“No one has ever become poor by giving” – Anne Frank

At Cornerstone, we are blessed to work for many not-for-profit organizations performing extraordinary acts every day to make the world a better place. We are equally thankful to serve the families and corporations that provide support for those institutions. One of the ways we seek to add value in this symbiotic relationship is to make the charitable contributions from our private clients to our nonprofits as efficient as possible. If we can help to reduce the net cost of the gift to the donor, then there is more available to the charity. We are not tax attorneys or accountants but can provide some ideas on gift design for you to discuss with those advisors.

Efficiency in gift design can come in different forms, including tax optimization. The IRS promotes charitable giving through favorable treatment of capital gains and ordinary income in certain circumstances. We will not get into specifics that are best left to tax professionals who know your personal situation, but we will provide three ideas for you to consider when fulfilling your charitable intent: establishing a donor advised fund,¹ using qualified charitable distributions from tax-deferred accounts, and gifting appreciated assets.

Many organizations sponsor donor advised funds. These include Schwab, Fidelity and Vanguard, but some nonprofits also offer their own. In 2017, tax law changed which increased the standard deduction. The level of giving required to have the government subsidize charitable donations doubled for most people. To counter that, donors can consider utilizing donor advised funds in which they make a contribution to a fund that may cover their giving goals for several years at once. They can then control when and to whom these contributions are released with a high level of confidence.²

Another consideration is a qualified charitable distribution from your IRA, if you are of a certain age. Required minimum distributions (RMDs) from tax deferred retirement accounts are treated as ordinary income on your tax returns and can cause unwanted income taxes. The government allows you to direct all of your RMD (up to a 2024 limit of $105,000) annually towards a qualified charity. This diverts that income from your tax return directly to the charity of your choice. You can also make a charity the beneficiary of all or a portion of your retirement account.

A third option for you to consider is gifting appreciated securities (typically stocks). If you own a security that has gone up in value, then selling it in a brokerage account will trigger a capital gain on which you will pay tax. If, however, you gift it to a charity, you can receive a charitable deduction for the market value of the gift, and you can avoid paying the capital gains on the sale of the stock, with some limitations. Even if you would like to maintain exposure to the stock, you can repurchase the stock immediately after the gift at a new, higher cost basis, which will create favorable tax outcomes in the future versus the current situation.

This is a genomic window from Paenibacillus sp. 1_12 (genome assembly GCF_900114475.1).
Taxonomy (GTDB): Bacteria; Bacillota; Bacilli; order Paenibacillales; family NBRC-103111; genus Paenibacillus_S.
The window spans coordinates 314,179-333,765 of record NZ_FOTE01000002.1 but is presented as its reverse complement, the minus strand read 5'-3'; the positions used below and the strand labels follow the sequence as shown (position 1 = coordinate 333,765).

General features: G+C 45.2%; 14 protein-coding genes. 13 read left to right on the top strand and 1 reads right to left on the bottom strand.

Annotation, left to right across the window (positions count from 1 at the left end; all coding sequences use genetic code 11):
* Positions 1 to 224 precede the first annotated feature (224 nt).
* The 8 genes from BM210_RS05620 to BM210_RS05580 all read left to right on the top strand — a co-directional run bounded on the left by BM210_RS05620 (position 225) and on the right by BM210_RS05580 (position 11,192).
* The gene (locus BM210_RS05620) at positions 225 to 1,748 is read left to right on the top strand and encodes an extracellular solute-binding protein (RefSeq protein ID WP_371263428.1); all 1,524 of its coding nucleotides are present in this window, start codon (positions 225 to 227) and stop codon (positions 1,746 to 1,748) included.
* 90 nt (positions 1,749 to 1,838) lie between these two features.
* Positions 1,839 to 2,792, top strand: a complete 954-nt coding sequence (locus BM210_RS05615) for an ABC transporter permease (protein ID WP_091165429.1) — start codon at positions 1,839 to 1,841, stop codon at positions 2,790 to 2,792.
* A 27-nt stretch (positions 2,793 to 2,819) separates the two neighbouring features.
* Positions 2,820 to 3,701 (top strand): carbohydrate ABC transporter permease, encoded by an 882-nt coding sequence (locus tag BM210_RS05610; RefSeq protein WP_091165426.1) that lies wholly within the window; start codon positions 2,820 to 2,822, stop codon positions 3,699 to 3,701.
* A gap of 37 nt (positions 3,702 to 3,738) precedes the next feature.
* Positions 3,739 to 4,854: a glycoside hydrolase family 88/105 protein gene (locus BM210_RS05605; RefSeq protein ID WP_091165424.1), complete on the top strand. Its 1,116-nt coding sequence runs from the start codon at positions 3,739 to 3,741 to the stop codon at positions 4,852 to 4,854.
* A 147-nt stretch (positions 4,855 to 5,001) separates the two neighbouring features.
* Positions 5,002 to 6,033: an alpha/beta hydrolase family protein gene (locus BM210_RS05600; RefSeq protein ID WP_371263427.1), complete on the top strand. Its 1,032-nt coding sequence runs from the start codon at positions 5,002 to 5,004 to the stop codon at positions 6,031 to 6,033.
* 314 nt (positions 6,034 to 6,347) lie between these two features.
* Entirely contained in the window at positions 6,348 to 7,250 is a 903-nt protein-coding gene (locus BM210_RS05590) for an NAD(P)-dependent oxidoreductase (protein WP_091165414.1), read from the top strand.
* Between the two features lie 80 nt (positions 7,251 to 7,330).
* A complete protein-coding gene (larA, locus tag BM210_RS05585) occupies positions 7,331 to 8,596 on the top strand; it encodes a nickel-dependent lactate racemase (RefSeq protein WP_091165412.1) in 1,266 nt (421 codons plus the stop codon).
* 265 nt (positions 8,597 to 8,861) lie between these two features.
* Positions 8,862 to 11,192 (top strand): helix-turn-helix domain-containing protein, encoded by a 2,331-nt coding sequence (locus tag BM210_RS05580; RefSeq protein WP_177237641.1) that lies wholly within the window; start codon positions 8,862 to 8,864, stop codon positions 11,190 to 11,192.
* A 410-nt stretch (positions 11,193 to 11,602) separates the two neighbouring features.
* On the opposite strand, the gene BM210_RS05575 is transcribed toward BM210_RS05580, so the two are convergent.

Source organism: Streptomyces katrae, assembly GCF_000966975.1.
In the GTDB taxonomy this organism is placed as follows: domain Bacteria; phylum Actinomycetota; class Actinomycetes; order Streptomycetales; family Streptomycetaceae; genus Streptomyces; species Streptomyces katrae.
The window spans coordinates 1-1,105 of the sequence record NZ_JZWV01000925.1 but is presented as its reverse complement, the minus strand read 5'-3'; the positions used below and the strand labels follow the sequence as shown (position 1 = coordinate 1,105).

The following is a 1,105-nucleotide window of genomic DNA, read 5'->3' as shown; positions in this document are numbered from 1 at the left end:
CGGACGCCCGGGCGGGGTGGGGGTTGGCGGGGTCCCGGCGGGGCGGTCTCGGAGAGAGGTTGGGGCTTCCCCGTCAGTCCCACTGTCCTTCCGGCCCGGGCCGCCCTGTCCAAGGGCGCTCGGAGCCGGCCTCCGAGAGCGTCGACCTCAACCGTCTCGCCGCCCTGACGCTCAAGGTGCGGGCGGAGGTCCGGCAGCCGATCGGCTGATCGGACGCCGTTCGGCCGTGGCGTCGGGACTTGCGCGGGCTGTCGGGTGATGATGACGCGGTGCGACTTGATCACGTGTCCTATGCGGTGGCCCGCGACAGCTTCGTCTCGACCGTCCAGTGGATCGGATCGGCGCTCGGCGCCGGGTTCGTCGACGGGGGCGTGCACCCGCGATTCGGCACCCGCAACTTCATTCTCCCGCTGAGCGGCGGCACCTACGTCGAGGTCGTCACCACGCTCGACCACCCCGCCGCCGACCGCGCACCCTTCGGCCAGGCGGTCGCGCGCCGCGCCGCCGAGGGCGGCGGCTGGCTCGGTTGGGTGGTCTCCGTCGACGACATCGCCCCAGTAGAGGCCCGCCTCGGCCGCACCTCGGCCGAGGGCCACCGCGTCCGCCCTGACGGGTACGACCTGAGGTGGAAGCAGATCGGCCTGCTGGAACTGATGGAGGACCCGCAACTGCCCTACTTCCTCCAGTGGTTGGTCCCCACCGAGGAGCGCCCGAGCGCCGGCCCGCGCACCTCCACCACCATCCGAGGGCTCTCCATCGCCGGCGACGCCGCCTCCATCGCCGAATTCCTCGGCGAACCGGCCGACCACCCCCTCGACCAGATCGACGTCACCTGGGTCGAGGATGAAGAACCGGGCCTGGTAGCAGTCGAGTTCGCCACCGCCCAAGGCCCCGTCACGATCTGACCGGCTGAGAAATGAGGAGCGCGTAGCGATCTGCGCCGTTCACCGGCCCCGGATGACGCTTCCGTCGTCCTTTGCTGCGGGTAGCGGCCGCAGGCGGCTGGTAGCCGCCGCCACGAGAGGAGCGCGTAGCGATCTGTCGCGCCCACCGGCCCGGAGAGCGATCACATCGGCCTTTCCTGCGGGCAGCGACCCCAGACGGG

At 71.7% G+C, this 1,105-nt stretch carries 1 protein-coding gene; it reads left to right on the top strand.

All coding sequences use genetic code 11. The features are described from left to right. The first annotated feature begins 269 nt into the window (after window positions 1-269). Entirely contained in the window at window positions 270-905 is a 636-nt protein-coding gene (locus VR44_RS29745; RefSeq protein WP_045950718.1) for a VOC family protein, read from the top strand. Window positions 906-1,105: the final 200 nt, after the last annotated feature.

Given the strong financial markets of the past decade, if you are thinking of making charitable contributions to support an organization close to your heart, pause before you reach for your checkbook. Cash is likely the least efficient vehicle you can use to help those in need. If you have questions regarding your options for charitable giving, Cornerstone’s Philanthropic Services team stands ready to help.

¹ A private foundation has similarities to a donor advise fund but also significant differences that may make it more or less attractive to a donor. You should discuss your options with your tax advisor.

² The assets are irrevocable gifts to the sponsoring charity at the time of the donation, but the donor may suggest how to disburse the assets to the end charity over time.

Securities Offered Through M Holdings Securities, Inc. A Registered Broker/Dealer, Member FINRA/SIPC. Investment Advisory Services are offered through Cornerstone Advisors Asset Management, LLC.
Cornerstone Advisors Asset Management, LLC and Cornerstone Institutional Investors, LLC are independently owned and operated. Cornerstone Institutional Investors, LLC is a member of M Financial Group. Please go to mfin.com/Disclosure for further details regarding this relationship. For important information related to M Securities, refer to the M Securities’ Client Relationship Summary (Form CRS) by navigating to mfin.com/m-securities.
This document is for information purposes and should not be construed as legal or tax advice and is not intended to replace the advice of a qualified attorney, financial or tax advisor or plan provider. 6482959.1